State funding for the three University of Michigan campuses will remain stable under a 2020-21 fiscal year budget that Gov. Gretchen Whitmer signed Sept. 30.
The spending plan put to rest months of concerns over how a loss in state revenue due to the coronavirus pandemic might hurt higher education appropriations.
“Considering the still-challenging economic circumstances that our state is facing right now, a budget with no funding reduction is welcome news,” said Cynthia Wilbanks, vice president for government relations.
“This plan reflects the understanding by the Legislature and governor that the continued success of our state’s universities will be essential to Michigan’s economic stability as we navigate the pandemic. We appreciate this support.”
Wilbanks added that while this budget holds higher education funding stable, the continuing COVID-19 crisis creates uncertainty about the state’s long-term economic situation and the challenges to future budget years.
All state universities, including U-M’s Ann Arbor campus, experienced an 11 percent reduction in what the state initially appropriated in its 2019-20 fiscal year, which ended Sept. 30. The decrease occurred late in the year and created a gap in revenue needed to cover university operating costs.
To mitigate the reduction, the state provided funding for COVID-related expenditures in the same amount through the federal Coronavirus Aid, Relief, and Economic Security (CARES) Act. The federal funding included restrictions on how the money could be spent.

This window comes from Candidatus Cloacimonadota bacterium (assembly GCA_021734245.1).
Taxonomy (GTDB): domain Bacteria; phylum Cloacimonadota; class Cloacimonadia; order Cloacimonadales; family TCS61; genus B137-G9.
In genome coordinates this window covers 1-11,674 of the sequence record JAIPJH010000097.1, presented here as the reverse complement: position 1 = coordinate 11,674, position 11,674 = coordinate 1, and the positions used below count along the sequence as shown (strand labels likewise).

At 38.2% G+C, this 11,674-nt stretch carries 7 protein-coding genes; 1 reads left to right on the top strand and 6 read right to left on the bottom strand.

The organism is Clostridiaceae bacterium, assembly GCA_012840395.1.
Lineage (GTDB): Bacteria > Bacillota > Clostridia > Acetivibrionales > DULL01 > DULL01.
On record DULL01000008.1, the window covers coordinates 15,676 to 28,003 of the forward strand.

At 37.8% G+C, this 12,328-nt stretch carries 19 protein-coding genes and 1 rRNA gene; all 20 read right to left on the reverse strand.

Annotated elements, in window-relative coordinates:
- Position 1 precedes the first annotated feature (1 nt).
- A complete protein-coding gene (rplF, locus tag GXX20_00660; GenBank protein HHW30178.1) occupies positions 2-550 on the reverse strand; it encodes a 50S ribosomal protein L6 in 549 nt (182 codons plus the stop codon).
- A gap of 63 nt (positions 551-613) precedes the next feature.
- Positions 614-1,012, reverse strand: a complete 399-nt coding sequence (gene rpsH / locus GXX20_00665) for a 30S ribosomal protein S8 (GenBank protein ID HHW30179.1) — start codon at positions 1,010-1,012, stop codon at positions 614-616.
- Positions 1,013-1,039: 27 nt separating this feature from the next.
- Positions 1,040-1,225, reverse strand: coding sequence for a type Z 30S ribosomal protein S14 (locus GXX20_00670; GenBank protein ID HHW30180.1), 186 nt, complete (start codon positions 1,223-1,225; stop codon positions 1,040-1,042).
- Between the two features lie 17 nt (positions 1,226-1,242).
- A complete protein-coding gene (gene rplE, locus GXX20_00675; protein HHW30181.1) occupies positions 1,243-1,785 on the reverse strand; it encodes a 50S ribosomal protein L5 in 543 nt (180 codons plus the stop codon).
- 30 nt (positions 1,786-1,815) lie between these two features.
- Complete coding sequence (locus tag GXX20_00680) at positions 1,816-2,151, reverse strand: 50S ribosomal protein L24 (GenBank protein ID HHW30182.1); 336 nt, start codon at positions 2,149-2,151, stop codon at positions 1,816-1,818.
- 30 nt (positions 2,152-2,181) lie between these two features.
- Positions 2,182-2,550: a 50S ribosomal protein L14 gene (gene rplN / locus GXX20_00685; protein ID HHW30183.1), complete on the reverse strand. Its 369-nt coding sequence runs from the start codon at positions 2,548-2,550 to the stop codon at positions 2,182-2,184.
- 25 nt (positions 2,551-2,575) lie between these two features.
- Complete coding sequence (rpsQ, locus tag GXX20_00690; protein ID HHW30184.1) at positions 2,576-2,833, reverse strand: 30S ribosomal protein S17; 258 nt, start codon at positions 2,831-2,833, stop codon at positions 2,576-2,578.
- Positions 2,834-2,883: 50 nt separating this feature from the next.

The spending plan for the fiscal year that begins Oct. 1 allocates $322.9 million for U-M’s Ann Arbor campus. UM-Dearborn will receive $26.3 million, and UM-Flint will receive $24 million.
The full appropriations are contingent on in-state undergraduate tuition increases of no more than 4.25 percent or $586, whichever is greater. Unlike in previous budgets, the penalties for raising tuition any higher this year include the state withholding any new operations funding or capital outlay funding for the next three fiscal years.
The Board of Regents approved a university budget for Ann Arbor in June that included a 1.9 percent tuition increase and projected a flat state appropriation. The board also approved a 1.9 percent increase for UM-Dearborn and a 3.9 percent increase for UM-Flint.
The state budget includes maintaining the same funding for the third straight year for both the Michigan Competitive Scholarship, a grant awarded statewide to students with a qualifying SAT score and demonstrated financial aid, and the Tuition Incentive Program, a state financial aid program targeted toward low-income students.
Also included in the spending plan are a number of new reporting requirements for universities, including a report on planning and assessment for how best to provide for free speech while protecting students from hate speech and discrimination.
Another new requirement is a report on enrollment, student credit hours, population, student success, online course fees, other fees, pandemic responses and decision timelines during the COVID pandemic.